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T.J. Edwards

When Everyone Is Doing Design Thinking, Is It Still a Competitive Advantage? - 1 views

  • Design thinking has come a long way since I wrote about it here in 2008. The most valuable company in the world places Design at the center of everything it does. Designers are on the founding team of countless disruptive startups. Domains such as healthcare, education, and government have begun to prototype, iterate, and build more nimbly with a human-centered focus. Now that Design thinking is everywhere, it’s tempting to simply declare it dead—to ordain something new in its place. It’s a methodology always in pursuit of unforeseen Design, so reinventing itself might seem like the smart way forward. But in practice, Design thinking is a set of tools that can grow old with us.
  • And I’d argue that in order to create sustained competitive advantage, businesses must be not just practitioners, but masters of the art.
  • Umpqua
    • T.J. Edwards
       
      A favorite DT story. It is a central chapter in Glimmer by Warren Berger.
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  • UK’s Design Policy Unit
    • T.J. Edwards
       
      This is an incredible document. UK's comprehensive Tech+Design curriculum work has been a favorite of mine to follow. This doc, though, shows a larger scale transformation using Design. Worth considering for MVx
  • Company evangelists handed out Moleskines with tips on “how to be better-makers,” and an internal tool (built on IDEO’s OI Engine) helps teams master design thinking through open-platform challenges.
  • Design thinking even shows up in the questions asked during reviews, when employees are evaluated on how successfully they’re building its principles into everyday work.
  • Getting to that kind of mastery is our challenge for the next decade. How might organizations build deep design thinking skills and creative leadership at all levels?
  • host of resources
    • T.J. Edwards
       
      Can MVIFI be added to this list? A void/need to be filled?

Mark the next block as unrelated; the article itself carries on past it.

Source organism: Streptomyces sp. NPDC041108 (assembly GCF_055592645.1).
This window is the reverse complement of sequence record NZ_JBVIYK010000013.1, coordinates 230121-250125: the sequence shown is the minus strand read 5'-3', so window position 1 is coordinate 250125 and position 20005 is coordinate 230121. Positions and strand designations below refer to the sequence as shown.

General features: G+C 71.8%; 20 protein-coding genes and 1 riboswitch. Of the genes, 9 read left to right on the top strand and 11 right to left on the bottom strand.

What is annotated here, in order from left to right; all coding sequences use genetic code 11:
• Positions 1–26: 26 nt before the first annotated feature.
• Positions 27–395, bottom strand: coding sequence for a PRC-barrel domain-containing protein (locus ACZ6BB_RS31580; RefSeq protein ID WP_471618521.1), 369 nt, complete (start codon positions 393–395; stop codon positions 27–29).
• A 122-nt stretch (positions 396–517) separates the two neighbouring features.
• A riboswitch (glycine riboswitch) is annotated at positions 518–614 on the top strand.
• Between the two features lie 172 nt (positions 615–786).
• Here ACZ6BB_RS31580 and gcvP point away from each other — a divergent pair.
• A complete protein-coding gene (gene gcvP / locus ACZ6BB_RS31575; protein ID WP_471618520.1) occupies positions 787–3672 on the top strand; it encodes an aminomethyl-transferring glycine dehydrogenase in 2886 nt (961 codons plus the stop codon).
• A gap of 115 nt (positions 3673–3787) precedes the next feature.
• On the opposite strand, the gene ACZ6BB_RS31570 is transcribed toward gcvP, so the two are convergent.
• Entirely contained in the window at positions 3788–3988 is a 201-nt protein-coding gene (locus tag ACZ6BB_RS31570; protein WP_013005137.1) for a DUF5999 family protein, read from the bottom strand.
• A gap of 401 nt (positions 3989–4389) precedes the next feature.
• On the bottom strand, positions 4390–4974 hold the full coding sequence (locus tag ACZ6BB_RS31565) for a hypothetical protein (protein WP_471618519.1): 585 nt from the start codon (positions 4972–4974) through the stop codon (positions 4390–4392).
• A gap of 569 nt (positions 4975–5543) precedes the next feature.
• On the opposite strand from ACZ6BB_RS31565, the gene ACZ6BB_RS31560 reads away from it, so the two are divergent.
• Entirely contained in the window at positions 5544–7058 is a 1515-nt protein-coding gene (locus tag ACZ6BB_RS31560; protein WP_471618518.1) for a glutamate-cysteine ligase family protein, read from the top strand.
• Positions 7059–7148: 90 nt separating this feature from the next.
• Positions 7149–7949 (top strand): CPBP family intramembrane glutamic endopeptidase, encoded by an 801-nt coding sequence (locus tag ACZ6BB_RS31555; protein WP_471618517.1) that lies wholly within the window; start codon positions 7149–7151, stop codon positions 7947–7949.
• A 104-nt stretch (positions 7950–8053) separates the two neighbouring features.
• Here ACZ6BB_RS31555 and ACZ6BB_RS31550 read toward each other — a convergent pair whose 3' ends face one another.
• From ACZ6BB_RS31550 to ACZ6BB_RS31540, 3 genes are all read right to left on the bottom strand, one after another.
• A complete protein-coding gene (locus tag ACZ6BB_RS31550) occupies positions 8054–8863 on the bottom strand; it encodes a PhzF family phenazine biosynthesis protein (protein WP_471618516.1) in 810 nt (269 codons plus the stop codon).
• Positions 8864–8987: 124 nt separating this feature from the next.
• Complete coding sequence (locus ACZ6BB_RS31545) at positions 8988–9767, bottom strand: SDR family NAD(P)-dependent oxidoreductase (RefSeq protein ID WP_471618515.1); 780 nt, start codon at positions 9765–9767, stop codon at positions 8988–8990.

• That’s not an inborn ability, it’s a skill—OK, a mastery—learned over many years of doing
Bo Adams

The Trailblazers - How Students Are Learning To Make Impact Design Better - Impact Design Hub - 2 views

  • Impact Design Hub spoke with Sara Cornish and Josh Treuhaft, two graduates from the inaugural class of the School of Visual Arts’ Design for Social Design (DSI) program, a two-year, cross-disciplinary MFA program, which aims to teach students to address social challenges through systems-level Design thinking and offers one of the first graduate degrees in this field.
  • Yeah, and I think there was an understanding that we were not only joining the program, but also helping to build it, which was really exciting. I remember that the interviews were so filled with anticipation. They told us, “This is going to be amazing. You’re going to be part of something that’s an absolute first. You’re going to help trailblaze the field.”
  • it was never explicitly about learning the way to design for social design. It was more about teaching a variety of different thought models, processes, and tools that you can use for various types of work relating to social impact. Ultimately, the program is about systems thinking and how things are connected to each other.
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  • Framing and strategizing and mapping is great, but at the end of the day, actually putting things in the world and seeing what they do is really important.
  • If you treat your thesis and your projects as real opportunities that could lead to some sort of impact or change and take it all seriously, you’d be amazed at what you can accomplish.